Today, the world is remarkably small.
Five-hundred years ago—give or take—it took Magellan three long years to successfully circumnavigate the globe. By comparison, in today’s digital age, we can be connected in an instant to employees and business leaders throughout the world, communicating as if we were all in the same room.
That’s what I dreamed of when I started my entrepreneurial journey; I wanted to make the world a smarter, smaller, and easier place to exist. Three startups later, all related to communication, I realized that even as the world gets larger, I see ways to make it easier and more affordable to do business globally as if you were doing it locally.
Going global with a startup or business is easier than it has ever been (although it still has its challenges), but success must be attributed to the consideration toward international expansion right from the start.
While many startups state an intention to “someday” expand their business overseas, the process can seem like an incredibly daunting task. New markets, unfamiliar cultures, administrative procedures, visas, sales, and language barriers are enough to deter any Magellan-esque ambition.
For all those entrepreneurs overwhelmed with the task of “going global,” know that it is very possible, but only when you think global from the start and use communication to pave the way—not just to speak the same language, but to swim in the same lane. Here are a few items to add to your startup primer that will guide you on your journey.
1. Design for Scale and Plan to Go Global From Day One
If you start out small and think small, you will be small. The world is a competitive marketplace with new ideas and businesses starting at the rate of one per second, so if you believe in what you are creating, pave the way to be global so that you won’t regret it when your competition finds your untapped markets first.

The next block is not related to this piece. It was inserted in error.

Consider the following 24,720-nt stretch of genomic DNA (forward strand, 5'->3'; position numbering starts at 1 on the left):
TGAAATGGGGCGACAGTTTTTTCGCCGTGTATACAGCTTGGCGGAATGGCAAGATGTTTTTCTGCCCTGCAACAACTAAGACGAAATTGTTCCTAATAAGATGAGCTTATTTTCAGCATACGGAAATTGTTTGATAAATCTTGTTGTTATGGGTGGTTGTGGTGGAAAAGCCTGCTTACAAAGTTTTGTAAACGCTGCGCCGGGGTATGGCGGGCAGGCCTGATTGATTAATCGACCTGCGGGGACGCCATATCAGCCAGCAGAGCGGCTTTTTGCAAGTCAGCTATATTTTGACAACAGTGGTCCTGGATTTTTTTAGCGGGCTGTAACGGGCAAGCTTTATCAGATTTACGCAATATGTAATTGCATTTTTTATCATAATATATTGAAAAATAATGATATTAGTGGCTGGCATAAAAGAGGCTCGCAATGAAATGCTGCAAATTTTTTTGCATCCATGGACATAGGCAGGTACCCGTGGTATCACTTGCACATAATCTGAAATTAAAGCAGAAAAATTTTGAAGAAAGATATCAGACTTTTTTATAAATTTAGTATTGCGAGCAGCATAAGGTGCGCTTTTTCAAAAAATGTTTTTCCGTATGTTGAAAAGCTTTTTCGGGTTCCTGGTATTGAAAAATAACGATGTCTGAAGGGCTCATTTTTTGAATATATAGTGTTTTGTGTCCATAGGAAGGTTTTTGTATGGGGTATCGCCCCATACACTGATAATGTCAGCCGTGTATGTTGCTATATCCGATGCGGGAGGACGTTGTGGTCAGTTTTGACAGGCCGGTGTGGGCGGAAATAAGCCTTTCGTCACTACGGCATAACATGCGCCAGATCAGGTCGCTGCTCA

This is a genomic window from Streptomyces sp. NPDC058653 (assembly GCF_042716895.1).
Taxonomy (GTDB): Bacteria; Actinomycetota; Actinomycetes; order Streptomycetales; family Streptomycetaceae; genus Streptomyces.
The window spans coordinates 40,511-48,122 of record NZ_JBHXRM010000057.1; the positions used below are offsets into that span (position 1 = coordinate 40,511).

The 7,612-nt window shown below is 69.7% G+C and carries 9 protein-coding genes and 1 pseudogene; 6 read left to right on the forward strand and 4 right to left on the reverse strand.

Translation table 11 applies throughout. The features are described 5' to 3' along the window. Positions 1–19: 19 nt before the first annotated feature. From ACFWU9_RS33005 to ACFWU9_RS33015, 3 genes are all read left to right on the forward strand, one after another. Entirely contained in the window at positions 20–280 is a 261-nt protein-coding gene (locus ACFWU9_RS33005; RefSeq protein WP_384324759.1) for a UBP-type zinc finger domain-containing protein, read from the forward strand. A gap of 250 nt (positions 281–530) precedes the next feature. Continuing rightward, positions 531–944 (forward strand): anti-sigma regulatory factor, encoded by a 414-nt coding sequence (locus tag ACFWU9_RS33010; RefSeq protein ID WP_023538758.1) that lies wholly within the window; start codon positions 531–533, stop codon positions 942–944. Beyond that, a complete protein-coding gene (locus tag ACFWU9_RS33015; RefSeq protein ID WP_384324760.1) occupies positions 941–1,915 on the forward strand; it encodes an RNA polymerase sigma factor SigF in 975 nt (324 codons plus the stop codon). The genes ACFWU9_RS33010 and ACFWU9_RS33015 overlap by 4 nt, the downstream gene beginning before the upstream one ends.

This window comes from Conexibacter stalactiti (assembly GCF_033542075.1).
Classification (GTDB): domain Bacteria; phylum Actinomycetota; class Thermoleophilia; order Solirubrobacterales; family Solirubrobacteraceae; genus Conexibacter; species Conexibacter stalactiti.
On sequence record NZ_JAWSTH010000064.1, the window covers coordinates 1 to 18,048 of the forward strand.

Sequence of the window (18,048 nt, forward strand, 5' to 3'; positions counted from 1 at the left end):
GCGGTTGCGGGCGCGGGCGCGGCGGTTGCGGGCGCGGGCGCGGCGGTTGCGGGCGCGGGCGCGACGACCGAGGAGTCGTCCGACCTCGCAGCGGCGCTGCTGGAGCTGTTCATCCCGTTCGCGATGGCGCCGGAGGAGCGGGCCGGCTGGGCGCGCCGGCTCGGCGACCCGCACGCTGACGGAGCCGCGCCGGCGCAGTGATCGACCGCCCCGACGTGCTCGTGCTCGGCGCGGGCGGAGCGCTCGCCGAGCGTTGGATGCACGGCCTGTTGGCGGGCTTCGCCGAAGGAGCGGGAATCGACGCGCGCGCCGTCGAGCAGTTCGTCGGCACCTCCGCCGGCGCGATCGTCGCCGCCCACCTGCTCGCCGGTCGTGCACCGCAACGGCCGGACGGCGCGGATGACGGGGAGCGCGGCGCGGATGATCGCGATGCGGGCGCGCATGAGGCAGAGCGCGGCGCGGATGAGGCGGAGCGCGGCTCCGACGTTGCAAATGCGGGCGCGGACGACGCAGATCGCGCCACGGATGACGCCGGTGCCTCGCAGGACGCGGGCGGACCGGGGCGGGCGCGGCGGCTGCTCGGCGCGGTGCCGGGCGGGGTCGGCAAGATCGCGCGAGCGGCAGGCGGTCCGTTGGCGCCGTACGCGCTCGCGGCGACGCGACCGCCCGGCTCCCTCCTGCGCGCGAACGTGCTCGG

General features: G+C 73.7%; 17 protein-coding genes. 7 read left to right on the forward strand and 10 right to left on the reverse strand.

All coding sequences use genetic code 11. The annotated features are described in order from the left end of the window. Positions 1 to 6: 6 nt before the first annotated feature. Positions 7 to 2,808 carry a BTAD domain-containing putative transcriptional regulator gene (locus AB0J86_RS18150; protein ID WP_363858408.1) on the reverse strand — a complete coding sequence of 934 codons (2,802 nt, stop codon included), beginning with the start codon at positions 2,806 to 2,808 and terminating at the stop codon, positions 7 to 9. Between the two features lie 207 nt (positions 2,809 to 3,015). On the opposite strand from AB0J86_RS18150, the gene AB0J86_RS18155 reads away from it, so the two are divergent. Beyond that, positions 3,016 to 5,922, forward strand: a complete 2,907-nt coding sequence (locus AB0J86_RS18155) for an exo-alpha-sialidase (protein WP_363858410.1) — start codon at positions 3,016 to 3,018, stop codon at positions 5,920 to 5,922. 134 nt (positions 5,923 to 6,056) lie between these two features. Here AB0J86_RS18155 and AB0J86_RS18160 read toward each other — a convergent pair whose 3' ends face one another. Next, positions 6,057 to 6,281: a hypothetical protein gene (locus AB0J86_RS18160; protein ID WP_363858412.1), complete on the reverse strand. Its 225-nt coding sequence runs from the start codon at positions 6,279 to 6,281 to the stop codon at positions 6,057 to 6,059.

2. Don’t Allow Language to Be a Barrier
The world revolves around multiple languages with multiple meanings. It is important from the start to understand that your customer might speak as many as eight different languages, and you must be prepared. Use technology and surround yourself with talent that is agile enough to know how to navigate multilingual communications.
3. Be Prepared for Success
While as many as 90% of startups fail, most do so because they did not prepare for success from the outset. While success takes time, being prepared each day and building on even the smallest successes can forge a way to scale. Plan and win by focusing on the end game.
4. Trust Your Instincts
Don’t doubt yourself. Even when there is room for doubt. Look around you and find the talent that will help you believe in what can be achieved. If you believe in yourself and your team, and are passionate about your dream, everything else can be learned. No one else will trust you if you cannot trust yourself.
Fardad Zabetian, a visionary entrepreneur, technologist, and communication disruptor, currently serves as founder and CEO of KUDO Inc., a SaaS platform that democratizes real-time language interpretation for web meetings, live conferences, and global business interactions.